Sunday, September 21, 2003

Iron Again - Ironman Wisconsin 2003

The Preamble

I had a great experience last year at Ironman Wisconsin, my first Ironman, so back I went again this year to “get me some more of that!” When I put together my annual training plan this year, I did so with high hopes of improving my time on a multi-year journey toward one day winning a slot to Kona. Well, the plan might have been a good one, but somehow my level of motivation wasn’t where it needed to be to execute the plan. It was clear from my training and racing this season that I wasn’t quite as fit as I was last year, so improving my time wasn’t really in the cards. But, I was still psyched to get back to Madison to prove to myself once again that I have what it takes to make it to the finish line.

Part of my motivation on race day came from my family. I was richly blessed to have a crowd of 20 family members at the race to cheer me on. Yes, 20! Talk about getting a lift when you need one. Now, I know my family would not want me to feel extra pressure due to their presence, but I do…and that’s a good thing. It’s not pressure to go fast. They don’t care. It’s really not even a pressure to finish. It’s simply the kind of pressure that helps to remind me to keep putting one foot in front of the other when things start to get fuzzy. Believe me, in the middle of an Ironman marathon that might be the only answer you need when the inescapable question enters your mind, “Why am I doing this?”

I kissed my wife farewell at 5:45 AM and headed into the Terrace to relax and focus my mind on the day. At 6:40 I slipped on my wetsuit and made my way down the helix to the swim start where I met a crowd of rubber clad athletes tentatively making their way into the water, which was a comfortable 72 degrees. I swam out about 100 yards to seed myself about two-thirds of the way back and somewhat toward the outside of the pack.

The Swim

The swim was mass chaos, as usual, but somehow I managed to avoid the misfortune of taking any really significant blows from errant fists, elbows or feet. The toughest part of the swim was simply getting into a comfortable rhythm with my stroke. Much of the first quarter to a third of the swim was spent just navigating my way through the crowd, which was a huge waste of energy. Eventually things thinned out a bit and some order was created from the madness as I found myself swimming alongside people going about my pace. I’ve been having a problem with drifting left, especially as I get tired, so for much of the second loop I found myself inside the buoy line having to work my way back to the right to get around the corner buoys. As I crossed the timing mat at the swim exit, I checked my watch and saw 1:20, which certainly isn’t fast but it was a couple minutes faster than last year, so I was happy.

The wetsuit peelers did their thing, and up the helix I ran. I actually hit my highest heart rate of the day in T1, running up the helix. That’s just cruel. As I reached my bike, the roar of the crowd was drowned out by the roar of my family as they cheered me on from their perch one level up on the Monona Terrace. My transition time was 8:16, about three minutes faster than last year. Funny, I don’t remember stopping for breakfast in T1 last year.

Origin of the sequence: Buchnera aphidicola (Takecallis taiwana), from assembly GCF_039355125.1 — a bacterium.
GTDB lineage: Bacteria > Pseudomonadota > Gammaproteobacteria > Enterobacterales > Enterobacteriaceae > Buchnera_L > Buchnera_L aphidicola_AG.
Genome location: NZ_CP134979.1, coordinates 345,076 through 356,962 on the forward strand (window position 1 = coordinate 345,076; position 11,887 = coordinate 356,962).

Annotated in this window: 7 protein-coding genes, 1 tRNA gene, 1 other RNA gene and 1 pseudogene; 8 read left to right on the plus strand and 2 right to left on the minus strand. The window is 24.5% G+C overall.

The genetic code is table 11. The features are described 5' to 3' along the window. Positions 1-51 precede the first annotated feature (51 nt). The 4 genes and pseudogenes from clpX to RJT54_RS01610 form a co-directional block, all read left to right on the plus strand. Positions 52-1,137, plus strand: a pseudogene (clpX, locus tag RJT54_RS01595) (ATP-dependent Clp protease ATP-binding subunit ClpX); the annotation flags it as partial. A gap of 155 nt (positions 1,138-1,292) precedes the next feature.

The Bike

My plan was to follow Gordo Byrn’s tips on pacing on the bike, which worked well for me last year. I’ve followed this same pacing plan on many a long ride during training, but on race day I found it hard to get my heart rate down as it generally seemed to be about 5 to 10 bpm higher than my perceived exertion was indicating. I just kept telling myself to relax and eventually my heart rate settled down a bit. More people were going by me than I was passing, but that was in the plan. I was expecting to see many of those folks again later in the day.

As the temperature climbed, so did my intake of extra water and salt tablets. My pacing and nutritional plan seemed to work as I felt good throughout the bike. I wasn’t moving as fast as I had hoped, but I was feeling good, and that was the most important thing.

The toughest part of the course, the section of the loop between Cross Plains and Verona with three steep, stand-out climbs, was amazing this year. More spectators learned where the toughest hills were, and there were tons of people lining the roadsides, urging us to the top. As I hit the base of the third tough climb on Midtown Road during my first loop, I could hear the crowds up the hill cheering and ringing cow bells. In fact, the noise sounded familiar because my family was gathered near the top of the hill, cheering everyone over the top. What a boost it was to have the high fives, and supportive words, and ringing cow bells. It was so cool on the first loop I was actually looking forward to this challenging section on the second loop.

Around 75 miles into the bike, it became noticeable that many people were losing their focus. Lots of people were sitting up, out of aero position, just coasting the downhills and grinding the uphills. I wasn’t going very fast, but I was starting to move up through the field. It became clear to me right there that lots of people were in for a very tough day. Around 90 miles, I reached the Midtown Road hill again, and collected another free dose of energy from my screaming posse. Hopefully, some of the rest of you IMMooers absorbed some energy from them as well. They had a great time cheering people up that hill, trying to light up some grim faces. The final 16 mile stretch back toward Madison found a number of people stopped along the side of the road just sitting. I just tried to keep doing my best taking in my calories and hydrating.